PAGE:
Share

Promising short-term outcomes among adolescent girls and young women participating in Zambia DREAMS

Title
Presenter
Authors
Institutions

BACKGROUND: USAID/Zambia Community HIV Prevention Project (Z-CHPP) is a PEPFAR-funded project implementing Determined Resilient Empowered Aids-Free Mentored and Safe (DREAMS) programming for adolescent girls and young women (AGYW) in Zambia. While DREAMS is built on evidence-based interventions, gaps in the ways in which AGYW benefit from DREAMS activities remain. Pact conducted an outcomes assessment survey to determine the extent to which the core DREAMS activity- a 13-week HIV education curriculum (Stepping-Stones)-has led to positive immediate outcomes.
METHODS: Using single-stage cluster sampling, 2,392 AGYW aged 10-24 were recruited into the study between November 2019 and March 2021. Using a quantitative survey tool, data were collected by 11 randomly selected DREAMS mentors who administered the survey to AGYW at enrollment and at graduation. The tool included measures on resilience, HIV knowledge, and stigma. Frequency analysis was used to compare distribution of categorical variables among the same cohort of AGYW before and after completion of the Stepping-Stones curriculum.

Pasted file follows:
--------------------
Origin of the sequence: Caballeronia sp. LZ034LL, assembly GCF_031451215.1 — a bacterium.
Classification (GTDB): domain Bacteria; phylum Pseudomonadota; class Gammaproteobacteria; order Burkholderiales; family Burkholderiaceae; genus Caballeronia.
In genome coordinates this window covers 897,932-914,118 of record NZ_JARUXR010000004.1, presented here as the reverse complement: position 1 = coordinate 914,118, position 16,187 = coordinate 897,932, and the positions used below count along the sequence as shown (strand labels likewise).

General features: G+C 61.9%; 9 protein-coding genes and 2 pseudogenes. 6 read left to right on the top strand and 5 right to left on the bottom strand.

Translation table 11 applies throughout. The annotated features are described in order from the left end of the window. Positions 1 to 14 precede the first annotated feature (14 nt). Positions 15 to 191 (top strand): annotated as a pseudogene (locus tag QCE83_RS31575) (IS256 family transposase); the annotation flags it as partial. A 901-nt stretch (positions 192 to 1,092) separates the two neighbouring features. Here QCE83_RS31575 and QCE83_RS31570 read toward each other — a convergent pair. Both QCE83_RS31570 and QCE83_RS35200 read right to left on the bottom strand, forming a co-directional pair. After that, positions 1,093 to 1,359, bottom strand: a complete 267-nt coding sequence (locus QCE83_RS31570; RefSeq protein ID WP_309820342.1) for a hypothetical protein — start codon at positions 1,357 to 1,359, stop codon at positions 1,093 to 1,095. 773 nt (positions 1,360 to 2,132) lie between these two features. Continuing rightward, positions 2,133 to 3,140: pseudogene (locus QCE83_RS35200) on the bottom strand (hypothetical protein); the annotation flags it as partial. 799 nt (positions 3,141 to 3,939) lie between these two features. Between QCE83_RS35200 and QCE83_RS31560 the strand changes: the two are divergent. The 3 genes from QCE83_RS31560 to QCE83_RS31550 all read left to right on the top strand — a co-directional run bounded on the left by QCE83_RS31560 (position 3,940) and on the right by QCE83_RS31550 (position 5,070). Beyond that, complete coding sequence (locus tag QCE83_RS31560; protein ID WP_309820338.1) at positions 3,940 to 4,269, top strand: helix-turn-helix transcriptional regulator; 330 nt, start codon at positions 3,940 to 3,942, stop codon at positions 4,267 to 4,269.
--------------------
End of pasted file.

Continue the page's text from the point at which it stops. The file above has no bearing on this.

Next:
RESULTS: Results demonstrate an increase in AGYW who reported resilience (i.e., social support and connectedness) from 51% (2,388) pre-intervention to 85% (3,964) post-intervention. Findings also showed an increase in HIV knowledge: 82% of AGYW post-intervention who believed that having multiple sexual partners increases the likelihood of contracting HIV compared to 60% pre-intervention and 94% (2,103) at post-intervention believed that HIV cannot be cured by ARVs compared to 63% (1,424) pre-intervention. Results also showed a decrease in perceived stigma of testing HIV positive from 39% (815) pre-intervention to 24% (509) post-intervention.
CONCLUSIONS: DREAMS, particularly the Stepping-Stones curriculum, resulted in positive short-term outcomes among AGYW. Further research will be conducted to assess the extent to which these gains are retained after completing the Stepping-Stones intervention. Findings from both studies will be used to inform future HIV prevention programming for AGYW aged 10 ' 24 years in Zambia.